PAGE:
MasterCard Inc. has long played second fiddle in debit cards, but regulatory reform could help the company gain share on Visa Inc.

Though the Federal Reserve Board has yet to draft specific rules, some of the provisions within the Dodd-Frank Act are already prompting banks to link their debit cards to additional payments networks.

Executives say much will depend on how the Fed interprets the section that bans so-called debit network exclusivity, but one scenario could lead to MasterCard's brand name being added to Visa debit cards.

"It's a well-known fact that Visa has far higher U.S. debit market share than MasterCard," said Jason Kupferberg, an analyst with UBS Securities LLC in New York. "Visa has a good amount of debit volume under exclusive contracts with issuers." But because the new law brings "debit network exclusivity to an end, it should theoretically open up potential for some other debit networks to pick up some share."

The provision states that card issuers cannot limit the routing of debit transactions to a single network, or multiple networks operated by the same owner. It does not specify whether issuers must provide at least two unrelated routing options on their cards or multiple unrelated options for both signature and PIN transactions.

If the Fed adopts the latter view, "the upside opportunity for MasterCard would become significantly" higher, Kupferberg said.

The idea resonated with Ajay Banga, MasterCard's president and chief executive. "I would completely agree with you," Banga said Tuesday during the Purchase, N.Y., payments company's earnings conference call in response to an analyst's speculation that the new rules could prompt more banks to link their debit cards to MasterCard's network.

Banga would not discuss any specific strategies that MasterCard is considering in response to the regulatory overhaul of the debit industry.

"We just have to wait for the Fed to develop the regulation and wait for our customers to react," Banga said, adding that MasterCard has spoken to the Fed about the regulations and plans to work "constructively with them."

Besides network exclusivity, the law requires the Fed to establish debit interchange rates that are "reasonable and proportional" to issuers' costs.

Purchase volume on MasterCard's U.S. debit cards in the second quarter was flat with a year earlier at $82 billion. Credit and charge card purchase volume rose 1.1%, to $121 billion in the U.S.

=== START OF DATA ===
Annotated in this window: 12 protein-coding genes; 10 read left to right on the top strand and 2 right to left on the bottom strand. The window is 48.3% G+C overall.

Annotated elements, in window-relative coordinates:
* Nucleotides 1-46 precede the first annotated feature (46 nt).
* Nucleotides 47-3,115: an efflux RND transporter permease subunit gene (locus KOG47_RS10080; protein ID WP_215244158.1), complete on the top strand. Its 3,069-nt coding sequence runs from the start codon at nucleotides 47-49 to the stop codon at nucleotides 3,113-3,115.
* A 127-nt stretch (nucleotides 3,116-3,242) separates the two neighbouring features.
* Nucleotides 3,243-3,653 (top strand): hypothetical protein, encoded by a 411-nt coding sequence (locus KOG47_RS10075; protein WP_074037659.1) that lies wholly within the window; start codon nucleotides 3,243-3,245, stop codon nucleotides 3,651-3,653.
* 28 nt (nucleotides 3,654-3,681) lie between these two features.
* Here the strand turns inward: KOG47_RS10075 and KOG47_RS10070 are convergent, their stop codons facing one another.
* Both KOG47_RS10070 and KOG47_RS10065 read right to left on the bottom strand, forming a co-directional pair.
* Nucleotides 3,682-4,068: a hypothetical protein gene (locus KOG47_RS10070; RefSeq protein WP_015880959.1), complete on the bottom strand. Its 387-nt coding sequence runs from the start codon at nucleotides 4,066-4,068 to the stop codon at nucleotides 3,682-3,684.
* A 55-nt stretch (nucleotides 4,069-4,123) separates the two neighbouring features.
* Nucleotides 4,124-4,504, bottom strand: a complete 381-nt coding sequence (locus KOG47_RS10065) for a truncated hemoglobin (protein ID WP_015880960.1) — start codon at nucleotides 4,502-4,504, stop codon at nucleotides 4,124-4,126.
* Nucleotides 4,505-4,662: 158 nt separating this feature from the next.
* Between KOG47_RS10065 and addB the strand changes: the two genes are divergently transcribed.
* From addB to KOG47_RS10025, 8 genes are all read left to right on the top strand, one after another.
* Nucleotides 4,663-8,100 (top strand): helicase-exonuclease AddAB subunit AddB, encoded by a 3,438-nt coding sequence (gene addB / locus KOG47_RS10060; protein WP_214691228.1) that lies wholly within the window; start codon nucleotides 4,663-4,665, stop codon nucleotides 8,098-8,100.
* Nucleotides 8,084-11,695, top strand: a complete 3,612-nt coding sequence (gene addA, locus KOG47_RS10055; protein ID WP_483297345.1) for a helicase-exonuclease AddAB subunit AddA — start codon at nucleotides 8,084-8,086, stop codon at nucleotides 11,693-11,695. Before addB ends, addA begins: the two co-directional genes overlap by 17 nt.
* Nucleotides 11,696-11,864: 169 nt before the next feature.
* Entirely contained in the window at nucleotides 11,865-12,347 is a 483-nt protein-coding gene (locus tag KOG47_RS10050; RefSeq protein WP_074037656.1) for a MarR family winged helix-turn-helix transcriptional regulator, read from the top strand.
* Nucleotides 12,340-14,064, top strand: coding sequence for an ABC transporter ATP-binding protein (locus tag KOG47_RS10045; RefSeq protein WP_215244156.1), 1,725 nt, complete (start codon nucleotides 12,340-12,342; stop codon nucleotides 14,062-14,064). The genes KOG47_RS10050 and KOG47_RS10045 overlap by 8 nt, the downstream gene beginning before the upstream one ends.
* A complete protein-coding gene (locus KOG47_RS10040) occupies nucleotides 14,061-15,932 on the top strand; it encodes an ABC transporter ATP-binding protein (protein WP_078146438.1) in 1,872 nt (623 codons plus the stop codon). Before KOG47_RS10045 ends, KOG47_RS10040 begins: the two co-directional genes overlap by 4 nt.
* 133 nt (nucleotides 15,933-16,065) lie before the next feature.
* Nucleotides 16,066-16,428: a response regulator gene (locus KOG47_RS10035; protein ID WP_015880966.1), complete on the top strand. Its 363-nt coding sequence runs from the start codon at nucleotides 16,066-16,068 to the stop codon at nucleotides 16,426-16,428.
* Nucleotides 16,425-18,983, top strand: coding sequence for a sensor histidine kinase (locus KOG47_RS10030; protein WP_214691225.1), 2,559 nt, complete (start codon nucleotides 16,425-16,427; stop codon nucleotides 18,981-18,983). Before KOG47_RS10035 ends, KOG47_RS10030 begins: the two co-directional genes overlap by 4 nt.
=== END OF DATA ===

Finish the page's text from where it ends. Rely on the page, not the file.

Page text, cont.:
In comparison, Visa last week reported that U.S. debit card purchases rose 20.5% year over year, to $265 billion in the same three-month period.

Neither Visa nor MasterCard collect revenue from the interchange fees merchants pay banks, but the networks do get paid by banks based on volume.

Debit interchange is widely expected to fall and banks are bracing for a major hit to their revenue, though the impact will likely be less significant to the networks.

Still Banga joked that MasterCard's lower share could insulate it from any decline in debit transaction revenue. "This is one time when I'm probably grateful for not having had the highest market share of debit in the United States," he said.

Visa's chairman and chief executive, Joseph Saunders, also declined to speculate on how his company would be affected by the yet-to-be-written Fed rules on debit during its quarterly earnings conference call July 28.

MasterCard had 119 million U.S. debit cards as of June 30. Visa had 405 million as of March 31; it has not yet released the figures for the most recent quarter.

Some banks are already linking their debit cards to additional networks, according to Fidelity National Information Services Inc., which owns the debit network NYCE Payments Network LLC. "We absolutely do think there's some upside with our NYCE network," said Gary Norcross, Fidelity's chief operating officer, during the Jacksonville, Fla., company's recent earnings conference call.

MasterCard's net income for the quarter was $458 million, or $3.49 per diluted share, up from $349 million, or $2.67 per diluted share, a year earlier.

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